A decline in firearm sales under the Trump administration is heaving gunmakers like Remington into financial turmoil. The centuries-old centerpiece of American rifle manufacturing filed for Chapter 11 bankruptcy earlier in the week, leaving analysts to ponder the reasons for its sudden failure.
Just days after the announcement, a judge approved a company request to receive additional funding. Some $75 million in loans will be sent to Remington, allowing production to continue as its attorneys argue down its financial obligations in court.
The massive amount constitutes but a portion of the $338 million Remington is hoping to borrow by April’s end. Tuesday’s decision, explains Debtwire legal analyst Sarah Foss, is an “interim amount” intended to keep the manufacturer in business until it can be approved for a larger sum.
The company has already received hundreds of millions in financial commitments from prospective lenders – but the process wasn’t easy for Remington and its executives. In the months leading up to its Chapter 11 filing, reports Reuters, corporate bankers from Lazard Ltd approached dozens of potential lenders.
“The vast majority of lenders contacted, however, indicated they were reluctant to provide financing to firearms manufacturers,” said Lazard banker Ari Leftkovits.
Surprisingly few were willing to offer capital to a company which has been supplying firearms to Americans since the days of the Western frontier. Most of the lenders who eventually extended commitments had been financially supporting Remington since before its current financial crisis.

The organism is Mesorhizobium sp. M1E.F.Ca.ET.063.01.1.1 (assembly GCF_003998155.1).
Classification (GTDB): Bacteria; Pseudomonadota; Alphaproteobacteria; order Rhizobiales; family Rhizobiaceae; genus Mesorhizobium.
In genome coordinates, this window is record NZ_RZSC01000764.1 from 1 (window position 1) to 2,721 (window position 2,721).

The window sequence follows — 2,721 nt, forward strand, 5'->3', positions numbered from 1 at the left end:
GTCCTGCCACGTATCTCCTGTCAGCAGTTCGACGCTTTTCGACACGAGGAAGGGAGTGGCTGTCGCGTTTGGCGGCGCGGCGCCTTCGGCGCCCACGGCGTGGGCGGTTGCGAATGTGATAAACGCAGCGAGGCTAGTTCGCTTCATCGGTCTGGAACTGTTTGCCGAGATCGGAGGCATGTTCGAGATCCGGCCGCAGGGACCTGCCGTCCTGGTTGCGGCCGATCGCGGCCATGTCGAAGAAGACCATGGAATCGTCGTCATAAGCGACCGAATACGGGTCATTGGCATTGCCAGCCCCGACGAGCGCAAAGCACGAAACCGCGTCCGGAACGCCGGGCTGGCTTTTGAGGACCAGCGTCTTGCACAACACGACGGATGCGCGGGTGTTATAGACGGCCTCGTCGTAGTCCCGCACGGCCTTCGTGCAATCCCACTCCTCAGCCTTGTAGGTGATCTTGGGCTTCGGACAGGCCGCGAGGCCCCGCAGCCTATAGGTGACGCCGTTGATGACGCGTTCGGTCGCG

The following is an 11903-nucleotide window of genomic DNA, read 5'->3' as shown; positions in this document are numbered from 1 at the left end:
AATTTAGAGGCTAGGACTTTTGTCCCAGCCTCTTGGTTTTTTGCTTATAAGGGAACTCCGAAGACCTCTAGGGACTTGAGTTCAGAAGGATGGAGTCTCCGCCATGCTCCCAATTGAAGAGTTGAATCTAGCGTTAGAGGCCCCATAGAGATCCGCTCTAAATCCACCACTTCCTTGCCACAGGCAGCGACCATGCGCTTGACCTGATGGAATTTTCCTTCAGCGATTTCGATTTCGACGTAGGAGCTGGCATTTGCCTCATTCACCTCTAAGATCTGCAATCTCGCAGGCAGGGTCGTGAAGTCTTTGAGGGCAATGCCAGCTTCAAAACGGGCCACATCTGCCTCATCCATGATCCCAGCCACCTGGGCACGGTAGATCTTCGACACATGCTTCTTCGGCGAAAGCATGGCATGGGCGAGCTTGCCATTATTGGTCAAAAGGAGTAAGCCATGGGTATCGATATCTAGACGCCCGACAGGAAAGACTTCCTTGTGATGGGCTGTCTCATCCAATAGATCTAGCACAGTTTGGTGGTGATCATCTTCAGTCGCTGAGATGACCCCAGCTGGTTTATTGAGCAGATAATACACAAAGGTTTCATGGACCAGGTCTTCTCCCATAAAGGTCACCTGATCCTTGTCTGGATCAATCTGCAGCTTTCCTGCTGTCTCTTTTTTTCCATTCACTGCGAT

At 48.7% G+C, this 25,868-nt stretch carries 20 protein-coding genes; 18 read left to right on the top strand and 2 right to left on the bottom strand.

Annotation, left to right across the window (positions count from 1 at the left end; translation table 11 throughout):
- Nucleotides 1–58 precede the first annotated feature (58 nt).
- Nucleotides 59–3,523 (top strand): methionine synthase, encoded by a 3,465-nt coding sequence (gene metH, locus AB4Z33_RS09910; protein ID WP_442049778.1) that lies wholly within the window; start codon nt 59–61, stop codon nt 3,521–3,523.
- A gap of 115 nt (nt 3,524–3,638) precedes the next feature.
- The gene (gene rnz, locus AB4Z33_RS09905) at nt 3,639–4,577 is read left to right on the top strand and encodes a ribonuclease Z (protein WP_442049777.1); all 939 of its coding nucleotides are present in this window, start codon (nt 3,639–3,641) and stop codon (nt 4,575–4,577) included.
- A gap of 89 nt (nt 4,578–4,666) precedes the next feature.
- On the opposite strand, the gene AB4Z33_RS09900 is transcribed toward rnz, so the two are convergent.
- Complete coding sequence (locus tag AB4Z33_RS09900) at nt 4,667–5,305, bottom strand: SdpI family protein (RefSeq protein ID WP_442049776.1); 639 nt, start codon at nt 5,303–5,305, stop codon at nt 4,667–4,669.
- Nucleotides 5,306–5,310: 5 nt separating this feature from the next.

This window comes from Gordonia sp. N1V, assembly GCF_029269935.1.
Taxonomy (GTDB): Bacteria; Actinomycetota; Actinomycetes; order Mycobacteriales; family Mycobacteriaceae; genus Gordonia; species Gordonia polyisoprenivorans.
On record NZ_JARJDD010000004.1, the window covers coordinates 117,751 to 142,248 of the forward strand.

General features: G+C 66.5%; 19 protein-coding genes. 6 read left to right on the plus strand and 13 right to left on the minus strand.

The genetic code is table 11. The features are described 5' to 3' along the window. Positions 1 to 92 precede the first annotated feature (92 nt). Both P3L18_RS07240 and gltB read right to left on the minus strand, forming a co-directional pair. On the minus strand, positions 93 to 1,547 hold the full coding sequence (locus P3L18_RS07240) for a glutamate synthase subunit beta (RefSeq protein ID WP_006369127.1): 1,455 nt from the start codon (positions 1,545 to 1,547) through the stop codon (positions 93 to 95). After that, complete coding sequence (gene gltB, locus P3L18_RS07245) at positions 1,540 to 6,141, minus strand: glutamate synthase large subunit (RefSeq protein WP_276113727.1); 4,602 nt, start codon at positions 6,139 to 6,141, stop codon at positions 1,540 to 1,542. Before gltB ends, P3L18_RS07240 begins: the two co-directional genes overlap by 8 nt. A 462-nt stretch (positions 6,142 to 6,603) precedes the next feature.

Without the funds, writes Reuters, Remington may have been forced to halt production and cease operations entirely. Any investment from banks and lenders would have crashed entirely.
But Remington is hardly a unique case – some of the biggest players in the firearms game are gasping for air. The reason, analysts speculate, has less to do with political debate on gun control than the pacification of manufacturers’ best customers.
The Obama administration, writes CNN, spurred record gun sales. For eight years, conservative fears of a presidential gun grab prompted Second Amendment fundamentalists to purchase rifles, pistols and bullets in bulk.
While Obama was poised to vacate the White House, many Americans believed Hillary Clinton election inevitable. Even as Donald Trump’s popularity began expanding, few firearms executives began production in 2016 with the expectation he might eventually occupy the Oval Office.
Remington and its cohorts ramped up production as the year progressed, expecting a Clinton candidacy to further fears of a post-inauguration gun grab.
But the election of Donald Trump reversed the dynamic drastically. Worried gun owners could breathe easy for the first time in eight years – leaving manufacturers with a burgeoning surplus of weapons, decreased demand, and soaring debt.
Ironically, one of Remington’s biggest threats today doesn’t come from an unfriendly president but rather retailers bowing in the face of public pressure. In court, the company justified its requests from lenders as a necessary response to the likes of Walmart and Dick’s Sporting Goods emplacing restrictions on gun sales.